We hiked without speaking for about a half-hour, which was as well since I was too nervous to hold a conversation. Nancy was half lying on my shoulder, half in the hood, aware of everything around us. Her keen sense of smell told her that we were close.
“Be cautious around here,” I heard the rat whisper in my ear. “Their camp is nearby.”
Those words sent a chill down my spine. “How close are we?” I whispered back.
“Just over this next hill up ahead.”
I walked a little bit more, picking up a burnt smell in the air. As she said, up ahead I began to see a small campground. I crouched in the bushes in case our timing was off.
I crawled as close to the ground as possible, inching my way towards the tents. Nancy jumped down with a small crunching noise under her feet. I held my breath, hoping it would not be the sound that attracted attention. All was still with no noise from the site. It was empty. I crawled forward a bit further then paused, peeking through the foliage.
There were only two tents from what I could see. A small put-out campfire turned to be the source of the burning smell I caught a whiff of before. A loud rustling noise came from the opposite direction. I gasped, pressing my form flat on the ground, hearing my speeding heartbeat. I was facing Nancy whose size gave her an advantage.
She was standing upright peeking through the brush, her whiskers vibrating as she sniffed the air, her ears up to pick out the slightest sound. I watched her but dared not move an inch. The best I did was mouth, “Do you see anything?” hoping she understood me.
“It’s all clear,” she answered, looking at me. “It’s only rabbits foraging. I don’t smell humans around, other than you of course.”
“How can you be sure,” I whispered.
“Oh trust me. Humans have a very distinct smell, especially these ones.”
I didn’t know whether to be relieved or insulted.
Deciding to err on the side of caution, I raised myself, resisting the urge to brush off the leaves sticking to my clothes. I saw Nancy scamper up ahead into the campsite, trusting her instincts more than I did mine. I scanned the tents, open sleeping bags, and the smoke rising in a faint wisp. A cold feeling came over me however it had nothing to do with the weather.
I took the first still. I found it to be a lot more difficult than I thought. My hands were shaking which startled me. I had never had that happen before. I entered the camp taking in as much with my eyes as I did with the camera. The area was thick with an unusual stillness, or maybe it was my imagination.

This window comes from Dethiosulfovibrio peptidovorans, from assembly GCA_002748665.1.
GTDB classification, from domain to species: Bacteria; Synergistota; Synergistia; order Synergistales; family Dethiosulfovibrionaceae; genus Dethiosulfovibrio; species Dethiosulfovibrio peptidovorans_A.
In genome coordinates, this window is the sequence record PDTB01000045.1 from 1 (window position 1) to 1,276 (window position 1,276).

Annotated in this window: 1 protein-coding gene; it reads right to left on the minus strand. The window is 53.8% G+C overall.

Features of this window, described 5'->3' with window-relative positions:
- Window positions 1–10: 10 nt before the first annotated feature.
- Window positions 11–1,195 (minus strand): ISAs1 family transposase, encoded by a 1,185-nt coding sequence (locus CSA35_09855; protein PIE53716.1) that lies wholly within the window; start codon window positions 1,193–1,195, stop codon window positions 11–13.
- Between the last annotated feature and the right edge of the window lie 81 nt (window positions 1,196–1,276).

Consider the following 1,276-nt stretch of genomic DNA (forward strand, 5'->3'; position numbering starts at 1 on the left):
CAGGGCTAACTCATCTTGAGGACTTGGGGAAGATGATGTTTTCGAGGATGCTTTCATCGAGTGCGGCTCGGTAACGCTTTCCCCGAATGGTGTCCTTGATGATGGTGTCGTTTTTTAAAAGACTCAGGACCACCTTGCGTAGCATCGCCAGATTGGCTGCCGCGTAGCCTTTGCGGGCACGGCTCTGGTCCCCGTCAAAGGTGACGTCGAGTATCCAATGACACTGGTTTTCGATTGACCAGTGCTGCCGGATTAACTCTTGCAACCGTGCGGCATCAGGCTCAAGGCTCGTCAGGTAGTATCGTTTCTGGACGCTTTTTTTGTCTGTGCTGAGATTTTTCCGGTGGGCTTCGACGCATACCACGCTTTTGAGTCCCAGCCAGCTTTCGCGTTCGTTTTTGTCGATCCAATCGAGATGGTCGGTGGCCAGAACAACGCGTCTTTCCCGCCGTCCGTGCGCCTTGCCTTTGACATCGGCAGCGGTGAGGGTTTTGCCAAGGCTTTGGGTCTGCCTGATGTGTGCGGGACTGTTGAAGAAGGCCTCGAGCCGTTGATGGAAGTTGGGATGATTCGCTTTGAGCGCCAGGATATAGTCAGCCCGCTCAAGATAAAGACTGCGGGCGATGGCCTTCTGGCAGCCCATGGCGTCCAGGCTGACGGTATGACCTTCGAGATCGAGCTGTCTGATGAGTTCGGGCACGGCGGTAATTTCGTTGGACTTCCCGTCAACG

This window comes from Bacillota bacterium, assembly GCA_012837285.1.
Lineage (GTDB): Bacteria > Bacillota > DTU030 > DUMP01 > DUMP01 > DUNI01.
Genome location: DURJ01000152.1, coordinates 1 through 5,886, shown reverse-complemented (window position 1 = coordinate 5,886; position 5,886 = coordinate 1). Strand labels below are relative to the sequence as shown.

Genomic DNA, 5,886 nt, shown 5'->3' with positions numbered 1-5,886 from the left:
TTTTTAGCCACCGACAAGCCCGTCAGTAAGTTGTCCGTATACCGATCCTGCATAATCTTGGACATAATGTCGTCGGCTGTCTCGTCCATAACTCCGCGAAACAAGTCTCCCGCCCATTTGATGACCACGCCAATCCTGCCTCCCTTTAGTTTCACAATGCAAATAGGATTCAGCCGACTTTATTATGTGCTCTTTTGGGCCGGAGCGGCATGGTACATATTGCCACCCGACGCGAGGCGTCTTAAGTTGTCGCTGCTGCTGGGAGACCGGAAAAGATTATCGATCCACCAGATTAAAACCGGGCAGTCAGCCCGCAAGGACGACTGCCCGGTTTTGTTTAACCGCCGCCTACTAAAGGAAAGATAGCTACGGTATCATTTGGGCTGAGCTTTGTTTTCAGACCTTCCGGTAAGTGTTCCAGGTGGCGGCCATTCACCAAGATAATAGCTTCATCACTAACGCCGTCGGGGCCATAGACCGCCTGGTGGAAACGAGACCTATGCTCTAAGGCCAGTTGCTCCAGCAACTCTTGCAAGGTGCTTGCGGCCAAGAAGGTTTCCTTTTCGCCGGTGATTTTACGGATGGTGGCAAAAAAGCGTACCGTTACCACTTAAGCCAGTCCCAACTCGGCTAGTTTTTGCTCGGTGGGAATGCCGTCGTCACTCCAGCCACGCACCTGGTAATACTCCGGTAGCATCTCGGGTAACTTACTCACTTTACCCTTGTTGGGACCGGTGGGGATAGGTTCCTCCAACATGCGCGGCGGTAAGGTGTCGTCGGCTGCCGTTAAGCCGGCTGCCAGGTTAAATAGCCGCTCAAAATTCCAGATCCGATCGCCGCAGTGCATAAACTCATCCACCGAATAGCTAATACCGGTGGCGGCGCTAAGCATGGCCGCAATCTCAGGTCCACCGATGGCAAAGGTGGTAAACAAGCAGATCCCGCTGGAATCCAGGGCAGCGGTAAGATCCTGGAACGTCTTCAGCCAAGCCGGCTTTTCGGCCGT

Cigarette butts and wrappers littered the place. Sloppy they were, although at first inspection this didn’t seem any different from any other campsite I’ve seen.
Feeling courageous, I opened the flap to one of the tents. I pinched my nose as I was greeted with the distinct ‘I’ve been living in the woods too long’ smell. I lowered myself to get in, making a note that the tent was larger than mine. A pile of dirty clothes sat in one corner, the obvious source of the smell.
Scattered paper was strewn throughout, which I found strange since these were not food wrappers but document paper. Trying not to disturb anything, I poked at them, attempting to read with what little light was filtering through the tent fabric.
National Institute of Mental Health, the letterhead stated. N.I.M.H.? I cocked my head in confusion. Why would poachers get letters from a government health facility? I scanned the page. It only spoke about how expenses occurred on the ‘proposed project’ would be accounted for in their budget and reimbursed accordingly. Signed a ‘Dr. Shultz’.
There was no other name save for that one which frustrated me. I wanted to at least have the name of the people who owned this camp along with the pictures. Expenses? Proposed project? All the letters were on N.I.M.H. letterheads.
I was about to pick them up when Nancy let out a small cry. It didn’t alarm me as much as it made me peek out.
I saw Nancy frozen, staring into a turn I could not see.
“Did you find anything?” I asked as I walked over.
A long rope was tied between two trees several feet apart, nails pounded into the bark serving as impromptu hooks for several rusted traps. The wind blew the dangling chains, their slight ringing giving me goose bumps. Knives with blades longer than should exist outside a kitchen were stabbed into the tree, their blades encrusted with what I thought was rust. Then I moved my eyes over.
Hanging along on the rope were pelts of all shapes and sizes, most from foxes and bobcats. I could only guess how long it took to amass this collection. A quick count yielded at least thirty. Some of them still had the heads attached, their lifeless gazes staring upside-down back at us as they screamed with silent agape jaws.
Underneath the hanging pelts were still fresh bodies piled in a heap. They were sliced open from throat to tail yet still unskinned. The grass was mottled with dark smears as large black-green flies swarmed around.
The whole setup stood like an obscene shrine. Tears welled up in my eyes making aiming the lens difficult. I felt Nancy clutch my jeans leg. I glanced down and saw her leaning against me, facing the other way.
“This wasn’t here the last time we searched this place,” Her voice trailed. She was obviously as upset as I was.